Plain English Summary
Background and study aims
Glaucoma is an eye condition which develops when a fluid inside the eye (called the aqueous humour) cannot drain properly, causing pressure to build up that can result in damage to the optic nerve and nerve fibres from the retina. It often affects both eyes, generally with one being more affected than the other, and, over time, it can lead to a partial or complete loss of sight. Primary open angle glaucoma (POAG) is the chronic, slowly developing form of the condition . There is currently a debate regarding what is the best first-line (first choice) therapy for POAG for African patients. Most African practitioners advocate trabeculectomy surgery (where a small hole is created to allow the excess fluid to drain from the eye). However, they are much more likely to treat the condition with drugs because, amongst other reasons, their patients won’t accept surgery. In the developed world, a range of first-line therapies including elective laser trabeculoplasty (SLT), have been advocated. SLT is a treatment where a laser beam is applied to the drainage channels of the eyes, which helps to unblock them and allow the aqueous humour to flow through them better, reducing the pressure. The purpose of this study is to compare a drug therapy (prostaglandin analogue) with SLT for the treatment of primary open angle glaucoma in an African population.
Who can participate?
African patients with established or newly diagnosed primary open angle glaucoma or patients with POAG currently on single drug therapy (excluding prostaglandin analogues) and elevated pressure in the eye (intraocular pressure).
What does the study involve?
Patients are randomly allocated into one of two groups. Those in group 1 are treated with SLT. Those in group 2 are provided with prostaglandin analogue with instructions for use and prescription to obtain supplies of the drug. Intraocular pressure is then measured at regular intervals for at least 12 months. Any side effects, complications or reoccurrence of high intraocular pressure are treated as appropriate for the duration of the study.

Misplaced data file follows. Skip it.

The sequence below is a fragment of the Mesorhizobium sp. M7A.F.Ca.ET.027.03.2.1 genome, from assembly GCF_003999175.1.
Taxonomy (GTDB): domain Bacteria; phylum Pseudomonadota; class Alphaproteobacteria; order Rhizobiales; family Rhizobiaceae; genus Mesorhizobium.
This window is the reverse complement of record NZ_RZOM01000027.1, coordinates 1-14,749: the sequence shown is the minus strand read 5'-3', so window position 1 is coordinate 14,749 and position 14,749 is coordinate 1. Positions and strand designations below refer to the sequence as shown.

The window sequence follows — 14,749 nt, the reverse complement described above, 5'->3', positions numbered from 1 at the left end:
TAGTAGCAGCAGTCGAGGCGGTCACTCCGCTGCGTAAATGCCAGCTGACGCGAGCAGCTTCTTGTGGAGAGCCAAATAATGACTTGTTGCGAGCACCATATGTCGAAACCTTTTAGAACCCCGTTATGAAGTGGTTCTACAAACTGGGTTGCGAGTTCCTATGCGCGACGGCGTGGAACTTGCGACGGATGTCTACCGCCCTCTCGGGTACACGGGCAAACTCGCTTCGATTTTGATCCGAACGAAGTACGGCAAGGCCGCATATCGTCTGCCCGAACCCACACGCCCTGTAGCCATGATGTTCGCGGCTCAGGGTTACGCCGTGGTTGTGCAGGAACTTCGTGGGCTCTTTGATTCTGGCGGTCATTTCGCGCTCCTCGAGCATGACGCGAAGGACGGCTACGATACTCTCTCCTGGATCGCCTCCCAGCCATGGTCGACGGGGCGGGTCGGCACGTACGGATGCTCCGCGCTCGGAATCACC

What are the possible benefits and risks of participating?
The benefits of taking part in the study include the encouragement and assistance to attend for follow-up for this chronic disease. In an African environment attendance for repeat review is infrequent hence management will be improved for those taking part in the study. There are no additional risks from taking part in the study.
Where is the study run from?
1. Inkosi Albert Luthuli Central Hospital, Durban (South Africa)
2. Innovation Eye Centre, Kisii Eye Hospital (Kenya)
When is the study starting and how long is it expected to run for?
February 2014 to November 2018
Who is funding the study?
International Glaucoma Association (UK)
Who is the main contact?
Mr Ian Murdoch
Mr Ian Murdoch
Institute of Ophtalmology
To compare selective laser trabeculoplasty (SLT) with prostaglandin analogue as first line therapy in African Primary Open Angle Glaucoma (POAG) patients
SLT vs medicine for POAG
Selective laser trabeculoplasty (SLT) may be an appropriate first line therapeutic option for primary open angle glaucoma (POAG) in an African setting
1. University College London Ethical Committee, 01/10/2014, ref: 5497/001
2. Biomedical Research Ethics Committee (BREC), 15/05/2012, ref: BFC107/11
3. Aga Khan University Faculty of Health Sciences Research Ethics Committee, 06/05/2013, ref: 2012/24
Two centre randomised prospective trial
Primary study design
Secondary study design
Randomised controlled trial
Patient information sheet
Not available in web format, please use contact details to request a participant information sheet
Primary open-angle glaucoma
After informed consent all patients undergo a standardised examination to establish baseline ocular function and findings. All patients receive counselling in glaucoma, the disease, what it means and the therapy. Each patient is then randomised (randomisation in London, contained in sealed opaque envelopes) to receive SLT or prostaglandin analogue therapy. Every effort is made to follow all patients according to a standardised protocol at a minimum of 3, 6 and 12 months. All therapeutic failures are followed closely to ascertain further management plans and subsequent therapeutic compliance. Follow-up is offered beyond 12 months.
1. At 3 months: Patients will have a structured questionnaire relating to any adverse effects from the therapeutic interventions. They will receive an examination of visual function, external ocular structures and intraocular pressure in addition to the optic nerve head. Those with unacceptable topical/systemic side effects and those with partial or complete failure of IOP control (see outcomes) will have secondary therapy commenced in the form of timolol 0.5% or, if contraindicated, either brimonidine or oral acetazolamide)). The secondary therapy will either replace or be additive to the primary therapy depending on the initial response.